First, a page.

When it comes to departing with the past, LG definitely has the right idea. Meet the LG G5. You've probably heard of it. It's this new device with a radical departure from the past and a new way forward. Let's figure out what the fuss is about on the LG G5.
So the G5 looks nothing like the G4 it replaces. Physically, it's smaller but structurally, it's an entirely different ballpark. Its display now spans 5.3 inches though it still houses the same amount of pixels as the G4, which means pixel density is up. But it also means an entirely new panel. It may be IPS still but the brightness of this thing is unbelievable.
We've also noticed the metal build construction. The last of the big three has finally joined the all-metal club; now coming in with an aluminum case which is completely unibody. You might be asking, where's the departure other than the completely brand new look? Well, this is the first “modular” mainstream phone you can buy. I use this term very sparingly because to be completely honest, it's not truly a modular device but the fact that you can push down a button and slide out the bottom is a pretty cool idea. So this is how LG's keeping their removable battery solution but they're also going to be making completely new pieces to attach to the G5 to give you new functionalities such as a camera grip with a battery extender built in. It's definitely an interesting concept and we're excited to try out all the different modules they'll make in the future.
Hardware-wise, the G5 is rocking a Snapdragon 820 processor with 4GB of RAM and 32GB of built-in storage. MicroSD card expansion is found on the SIM tray which will keep everyone pleased in the storage battle. The LG G5 also features USB Type-C and Quick Charge 2.0 which charges at 83% in half an hour.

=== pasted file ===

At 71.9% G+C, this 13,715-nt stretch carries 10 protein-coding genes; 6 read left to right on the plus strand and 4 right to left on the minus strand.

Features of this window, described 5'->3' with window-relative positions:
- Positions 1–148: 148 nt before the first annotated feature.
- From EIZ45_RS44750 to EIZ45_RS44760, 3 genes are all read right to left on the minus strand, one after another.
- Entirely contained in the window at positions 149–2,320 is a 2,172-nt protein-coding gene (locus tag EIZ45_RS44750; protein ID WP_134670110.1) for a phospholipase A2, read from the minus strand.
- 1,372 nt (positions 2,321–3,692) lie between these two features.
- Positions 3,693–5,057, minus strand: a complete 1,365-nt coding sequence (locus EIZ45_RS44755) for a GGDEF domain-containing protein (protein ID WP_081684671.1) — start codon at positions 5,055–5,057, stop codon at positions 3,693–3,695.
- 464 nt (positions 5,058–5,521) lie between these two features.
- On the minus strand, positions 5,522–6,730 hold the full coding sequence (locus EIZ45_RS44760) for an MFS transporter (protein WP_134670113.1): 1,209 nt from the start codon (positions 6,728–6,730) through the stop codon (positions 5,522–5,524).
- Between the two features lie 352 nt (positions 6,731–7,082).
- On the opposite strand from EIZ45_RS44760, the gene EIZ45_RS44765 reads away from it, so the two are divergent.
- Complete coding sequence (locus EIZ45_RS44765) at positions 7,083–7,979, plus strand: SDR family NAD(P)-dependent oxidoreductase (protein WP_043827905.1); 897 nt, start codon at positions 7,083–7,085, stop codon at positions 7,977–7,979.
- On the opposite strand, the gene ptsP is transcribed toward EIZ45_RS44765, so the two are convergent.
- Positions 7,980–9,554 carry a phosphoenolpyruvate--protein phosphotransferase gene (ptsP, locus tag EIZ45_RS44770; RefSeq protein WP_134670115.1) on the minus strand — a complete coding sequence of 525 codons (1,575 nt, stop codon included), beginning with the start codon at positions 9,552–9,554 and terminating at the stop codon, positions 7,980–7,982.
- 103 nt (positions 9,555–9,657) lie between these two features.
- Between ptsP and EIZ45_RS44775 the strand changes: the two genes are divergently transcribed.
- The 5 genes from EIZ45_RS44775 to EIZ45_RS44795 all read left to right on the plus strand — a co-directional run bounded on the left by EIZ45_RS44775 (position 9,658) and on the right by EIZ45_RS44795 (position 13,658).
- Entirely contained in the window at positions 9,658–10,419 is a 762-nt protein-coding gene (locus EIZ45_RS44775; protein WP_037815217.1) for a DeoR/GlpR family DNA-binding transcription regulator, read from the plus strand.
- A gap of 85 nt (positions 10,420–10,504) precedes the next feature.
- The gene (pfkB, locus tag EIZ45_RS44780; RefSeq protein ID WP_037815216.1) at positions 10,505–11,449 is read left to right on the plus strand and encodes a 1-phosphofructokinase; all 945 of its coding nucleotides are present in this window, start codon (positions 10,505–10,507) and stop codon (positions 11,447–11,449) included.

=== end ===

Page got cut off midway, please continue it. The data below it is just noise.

Camera-wise, there's two of them and before you think back to the HTC One M8, don't worry, it's not that. The 16MP main camera has an f/1.8 aperture next to its 8MP secondary camera with an f/2.4 aperture. When these two are combined, it brings you a field of view with over 130 degrees. The quality is a little strange, especially when two NOM-like sensors are mixed together, you're definitely going to get a bit of distortion thanks to this ultra wide field of view. However, when you use the 16MP main camera on its own. It definitely looks like a big improvement over the G4's camera last year.
Other notable changes on the G5 include the fingerprint sensor on the back and the relocation of the volume rockers to the left side. There's also a new feature called Always-On display, which could be useful; and the G5 is now running Android 6.0.1 Marshmallow. Before I dive into the software, it's worth to mention that this is a pre-production build of both the hardware and software of the G5 so things may not look and run the same when you get your own personal G5. The software has been changed immensely from the G4. For example, there's not an app drawer. That's sort of a big deal for a lot of people including myself. Though aesthetically, it looks ten times better than the previous skin on the LG G4, which was filled with a lot of different colors. It also runs a bit smoother as well just from first glance. Though I definitely need to spend a whole lot more time with the software to judge it fairly.
So that's my first look and experience with the LG G5. Again, it's an early build of the phone and a lot can change between now and the launch date which is sometime in the next few weeks.